About Hackney Horses
Hackney (also known as Roadster) horses have a long history.
William Youatt, writing in 1838, considered the Road Horse to have developed into
the premier English breed. Its essential role was as a working harness horse developed
for relatively fast transport on improving roads – as its original name implies.
This is reflected in the 1838 woodcut (right) which shows both a signpost and a
milestone in the background.
However, the Hackney type was evolving long before this – principally
in Yorkshire. References as early as the thirteenth century speak of “Fayre trotting
horses” and advise that mares to breed from should be “strongly made, large and
fayre, and have a trotting pace ...” (‘Fayre’ [fair] in this context meant ‘kind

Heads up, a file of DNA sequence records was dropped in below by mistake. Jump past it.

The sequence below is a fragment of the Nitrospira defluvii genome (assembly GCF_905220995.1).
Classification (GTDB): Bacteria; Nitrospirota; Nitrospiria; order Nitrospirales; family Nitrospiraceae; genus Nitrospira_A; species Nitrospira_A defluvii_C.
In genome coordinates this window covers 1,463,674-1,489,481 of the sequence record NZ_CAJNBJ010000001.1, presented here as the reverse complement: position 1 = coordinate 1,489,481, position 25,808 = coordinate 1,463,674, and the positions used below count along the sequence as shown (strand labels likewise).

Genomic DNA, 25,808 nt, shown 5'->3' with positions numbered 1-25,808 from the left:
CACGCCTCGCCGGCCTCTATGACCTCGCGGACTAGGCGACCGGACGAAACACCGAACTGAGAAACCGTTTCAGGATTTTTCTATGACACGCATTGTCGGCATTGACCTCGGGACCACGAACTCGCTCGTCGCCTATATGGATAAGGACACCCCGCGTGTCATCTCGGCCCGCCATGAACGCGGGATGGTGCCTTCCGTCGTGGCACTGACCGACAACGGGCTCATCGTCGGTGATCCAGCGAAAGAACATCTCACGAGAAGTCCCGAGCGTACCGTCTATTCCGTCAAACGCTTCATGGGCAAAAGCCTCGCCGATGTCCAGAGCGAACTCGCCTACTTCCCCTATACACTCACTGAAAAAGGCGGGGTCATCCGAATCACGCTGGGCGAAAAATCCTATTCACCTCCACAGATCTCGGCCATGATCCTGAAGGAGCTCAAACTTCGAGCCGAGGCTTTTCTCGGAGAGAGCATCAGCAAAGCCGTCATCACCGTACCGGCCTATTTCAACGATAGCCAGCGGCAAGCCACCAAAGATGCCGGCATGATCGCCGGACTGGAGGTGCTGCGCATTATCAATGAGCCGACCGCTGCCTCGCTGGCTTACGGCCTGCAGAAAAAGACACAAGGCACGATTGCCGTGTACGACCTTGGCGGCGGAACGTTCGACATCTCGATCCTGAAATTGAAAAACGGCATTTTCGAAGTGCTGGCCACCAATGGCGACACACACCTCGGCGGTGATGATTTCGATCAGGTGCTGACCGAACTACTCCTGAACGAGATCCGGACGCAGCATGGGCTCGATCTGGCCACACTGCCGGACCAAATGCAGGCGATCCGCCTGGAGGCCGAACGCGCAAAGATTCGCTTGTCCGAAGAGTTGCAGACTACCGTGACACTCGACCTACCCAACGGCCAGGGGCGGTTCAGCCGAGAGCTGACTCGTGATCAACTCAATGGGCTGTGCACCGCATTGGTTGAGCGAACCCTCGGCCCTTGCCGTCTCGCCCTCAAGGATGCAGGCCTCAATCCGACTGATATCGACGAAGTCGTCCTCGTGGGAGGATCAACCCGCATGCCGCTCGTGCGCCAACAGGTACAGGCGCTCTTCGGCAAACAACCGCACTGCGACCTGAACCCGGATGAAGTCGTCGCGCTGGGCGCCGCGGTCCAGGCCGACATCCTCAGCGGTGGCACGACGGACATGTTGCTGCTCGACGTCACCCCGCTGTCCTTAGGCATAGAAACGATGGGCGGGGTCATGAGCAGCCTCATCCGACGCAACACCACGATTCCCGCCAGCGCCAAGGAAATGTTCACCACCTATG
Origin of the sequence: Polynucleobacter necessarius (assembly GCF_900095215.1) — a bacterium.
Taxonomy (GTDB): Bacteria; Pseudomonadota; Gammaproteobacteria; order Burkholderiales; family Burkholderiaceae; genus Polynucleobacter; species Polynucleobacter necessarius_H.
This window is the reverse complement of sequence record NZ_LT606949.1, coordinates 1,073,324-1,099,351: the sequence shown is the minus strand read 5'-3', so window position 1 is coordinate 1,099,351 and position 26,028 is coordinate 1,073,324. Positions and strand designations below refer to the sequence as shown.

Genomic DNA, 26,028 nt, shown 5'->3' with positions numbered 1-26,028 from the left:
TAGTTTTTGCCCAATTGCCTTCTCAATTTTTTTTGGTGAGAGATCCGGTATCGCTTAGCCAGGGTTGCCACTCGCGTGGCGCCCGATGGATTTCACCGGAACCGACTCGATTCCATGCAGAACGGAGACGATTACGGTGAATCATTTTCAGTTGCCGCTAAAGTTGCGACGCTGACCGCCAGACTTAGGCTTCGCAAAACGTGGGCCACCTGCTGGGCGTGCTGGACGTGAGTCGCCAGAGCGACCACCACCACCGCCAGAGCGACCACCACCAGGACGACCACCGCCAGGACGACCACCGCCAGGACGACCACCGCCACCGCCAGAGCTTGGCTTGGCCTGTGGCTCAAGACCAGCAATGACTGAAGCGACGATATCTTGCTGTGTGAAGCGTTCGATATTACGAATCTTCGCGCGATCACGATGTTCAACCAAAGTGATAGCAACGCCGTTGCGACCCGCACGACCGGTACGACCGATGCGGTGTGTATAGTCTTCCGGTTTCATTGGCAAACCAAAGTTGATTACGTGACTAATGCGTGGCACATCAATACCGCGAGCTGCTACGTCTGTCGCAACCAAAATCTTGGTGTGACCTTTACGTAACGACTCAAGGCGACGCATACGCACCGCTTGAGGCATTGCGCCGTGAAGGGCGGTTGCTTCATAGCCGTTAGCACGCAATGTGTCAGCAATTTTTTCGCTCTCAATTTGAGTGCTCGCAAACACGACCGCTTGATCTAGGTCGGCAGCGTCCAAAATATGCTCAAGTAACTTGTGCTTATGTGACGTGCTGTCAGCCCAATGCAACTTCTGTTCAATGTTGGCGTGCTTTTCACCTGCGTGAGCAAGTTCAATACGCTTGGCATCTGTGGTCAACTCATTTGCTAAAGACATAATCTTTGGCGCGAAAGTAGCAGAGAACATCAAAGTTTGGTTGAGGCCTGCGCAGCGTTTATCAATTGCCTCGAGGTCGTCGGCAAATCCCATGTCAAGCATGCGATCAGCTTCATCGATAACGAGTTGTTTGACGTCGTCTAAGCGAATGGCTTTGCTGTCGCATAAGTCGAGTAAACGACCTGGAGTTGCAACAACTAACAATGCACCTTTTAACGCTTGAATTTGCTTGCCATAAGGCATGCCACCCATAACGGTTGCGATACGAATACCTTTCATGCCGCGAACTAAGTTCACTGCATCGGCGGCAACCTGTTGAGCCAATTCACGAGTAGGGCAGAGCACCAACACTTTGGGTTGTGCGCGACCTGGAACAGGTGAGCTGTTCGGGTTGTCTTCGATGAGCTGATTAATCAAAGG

and gentle’ – in other words, with a good disposition.)Early publications stress that the Hackney was
bred for work, not for fancy.
A Hackney Stud Book was first published in 1884, and a Hackney
Horse Society was formed. Subsequent to this, a Hackney pony was developed and recognized
as a separate breed.
With the advent of Railroads, and at a later date cars, Hackneys
like most horse breeds declined rapidly in numbers, but the breed was kept going
by fanciers who made them fashionable in the show ring.
Content and Photo Source: New Zealand Rare Breeds (www.rarebreeds.co.nz )